A former chief executive of the world’s biggest bank, convicted in a fraud scheme, has told how he did not think he would have had to go to prison for his role in a $1.9bn US settlement with the US government over a $2bn mortgage fraud scheme.
Peter Giannetti, 66, a partner at the investment bank Lazard, told the US Senate Judiciary Committee on Wednesday he was “unfazed” by his sentence.
“I don’t feel that I would’ve done it had I known that the world would be a different place,” he said.
“I felt, as a member of the bank’s executive team, I was responsible.”
Mr Giannini, who left Lazard in 2012, was convicted in February of lying to regulators in a scheme to conceal losses on a $4.5bn mortgage mortgage-backed securities (MBS) scheme.
He was sentenced to 21 months in prison and fined $550,000, a decision he said was based on his own “good character”.
Mr Gancini was part of a group of five senior executives at Lazard who were accused of fraudulently obtaining mortgage-related securities.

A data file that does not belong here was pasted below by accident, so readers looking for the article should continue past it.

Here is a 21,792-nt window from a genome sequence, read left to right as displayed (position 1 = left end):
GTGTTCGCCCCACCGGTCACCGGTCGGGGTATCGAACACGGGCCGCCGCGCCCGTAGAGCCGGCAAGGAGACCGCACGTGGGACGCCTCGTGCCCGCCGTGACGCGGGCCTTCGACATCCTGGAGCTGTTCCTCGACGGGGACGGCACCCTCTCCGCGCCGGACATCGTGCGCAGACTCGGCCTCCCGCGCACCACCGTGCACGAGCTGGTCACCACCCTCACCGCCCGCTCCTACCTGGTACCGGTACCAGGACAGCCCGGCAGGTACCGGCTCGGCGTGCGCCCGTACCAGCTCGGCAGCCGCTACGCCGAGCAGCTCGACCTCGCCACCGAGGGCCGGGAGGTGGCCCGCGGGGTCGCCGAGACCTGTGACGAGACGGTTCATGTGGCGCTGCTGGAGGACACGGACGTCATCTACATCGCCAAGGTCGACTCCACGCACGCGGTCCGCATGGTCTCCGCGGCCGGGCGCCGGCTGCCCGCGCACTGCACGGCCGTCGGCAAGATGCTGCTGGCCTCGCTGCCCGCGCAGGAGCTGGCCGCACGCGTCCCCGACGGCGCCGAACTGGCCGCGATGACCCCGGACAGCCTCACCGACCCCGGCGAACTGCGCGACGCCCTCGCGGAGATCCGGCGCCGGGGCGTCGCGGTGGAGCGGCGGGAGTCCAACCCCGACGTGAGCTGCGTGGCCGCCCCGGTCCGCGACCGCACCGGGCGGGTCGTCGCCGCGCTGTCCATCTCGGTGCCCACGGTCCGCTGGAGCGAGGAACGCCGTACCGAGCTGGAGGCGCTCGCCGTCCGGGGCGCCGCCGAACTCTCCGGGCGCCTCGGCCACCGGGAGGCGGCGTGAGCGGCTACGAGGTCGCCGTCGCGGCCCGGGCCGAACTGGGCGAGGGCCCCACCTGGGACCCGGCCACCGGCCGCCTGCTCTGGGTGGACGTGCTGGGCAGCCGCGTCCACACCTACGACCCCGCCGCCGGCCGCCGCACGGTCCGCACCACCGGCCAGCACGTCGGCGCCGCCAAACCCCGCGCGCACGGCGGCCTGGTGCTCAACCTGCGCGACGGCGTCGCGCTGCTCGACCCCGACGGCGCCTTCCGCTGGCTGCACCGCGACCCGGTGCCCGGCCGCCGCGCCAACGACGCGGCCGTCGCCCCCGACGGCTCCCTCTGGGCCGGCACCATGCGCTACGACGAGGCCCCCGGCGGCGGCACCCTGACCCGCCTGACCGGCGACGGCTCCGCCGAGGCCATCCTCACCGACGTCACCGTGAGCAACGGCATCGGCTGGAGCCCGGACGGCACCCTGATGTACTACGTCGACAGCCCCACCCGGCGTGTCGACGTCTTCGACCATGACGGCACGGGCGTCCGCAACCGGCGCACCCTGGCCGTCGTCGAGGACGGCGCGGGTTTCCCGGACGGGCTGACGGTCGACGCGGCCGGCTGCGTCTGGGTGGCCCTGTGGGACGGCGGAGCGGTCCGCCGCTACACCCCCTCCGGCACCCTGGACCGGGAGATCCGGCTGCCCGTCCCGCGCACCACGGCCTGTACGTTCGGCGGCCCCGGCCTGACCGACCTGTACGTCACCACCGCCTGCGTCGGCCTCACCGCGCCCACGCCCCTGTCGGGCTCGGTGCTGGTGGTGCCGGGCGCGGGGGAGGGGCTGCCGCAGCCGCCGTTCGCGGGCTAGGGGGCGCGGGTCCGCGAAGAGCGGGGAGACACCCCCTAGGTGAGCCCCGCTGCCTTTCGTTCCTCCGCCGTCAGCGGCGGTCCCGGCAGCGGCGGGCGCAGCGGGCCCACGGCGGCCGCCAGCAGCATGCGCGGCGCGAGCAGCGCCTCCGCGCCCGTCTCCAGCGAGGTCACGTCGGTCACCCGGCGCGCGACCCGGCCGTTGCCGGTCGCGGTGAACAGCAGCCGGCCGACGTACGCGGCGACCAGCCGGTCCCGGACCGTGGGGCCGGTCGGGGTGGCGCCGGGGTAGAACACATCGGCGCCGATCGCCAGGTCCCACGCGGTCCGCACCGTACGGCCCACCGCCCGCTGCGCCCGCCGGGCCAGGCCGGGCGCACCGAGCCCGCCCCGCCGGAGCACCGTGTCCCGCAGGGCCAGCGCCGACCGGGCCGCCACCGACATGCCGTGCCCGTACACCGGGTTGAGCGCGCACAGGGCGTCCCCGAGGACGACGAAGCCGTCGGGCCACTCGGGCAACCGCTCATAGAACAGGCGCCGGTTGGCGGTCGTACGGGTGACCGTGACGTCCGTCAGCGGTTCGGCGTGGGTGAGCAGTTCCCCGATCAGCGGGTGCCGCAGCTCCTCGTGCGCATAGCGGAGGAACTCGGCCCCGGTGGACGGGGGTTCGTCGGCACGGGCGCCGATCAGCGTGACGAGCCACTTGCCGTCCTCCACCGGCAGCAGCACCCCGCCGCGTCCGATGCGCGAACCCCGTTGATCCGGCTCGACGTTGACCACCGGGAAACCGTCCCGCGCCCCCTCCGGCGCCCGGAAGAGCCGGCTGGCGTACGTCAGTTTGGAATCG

He also pleaded guilty to charges that he misled investors in a mortgage securities fraud scheme that netted him $2.2bn.
“He was always in a position of trust and I always knew that the banks were taking advantage of me,” said Mr Giannucci, who has been in a hospital since his arrest in 2013.
“But I had never considered that I could go to jail and not be prosecuted for the rest of my life.”
In court, Mr Gancetti testified that the settlement with Congress was “the right thing to do”, and that his sentence was a “good way to make amends”.
Lazard, which is currently the world-leading US investment bank, has paid $4bn in fines to settle allegations of fraud.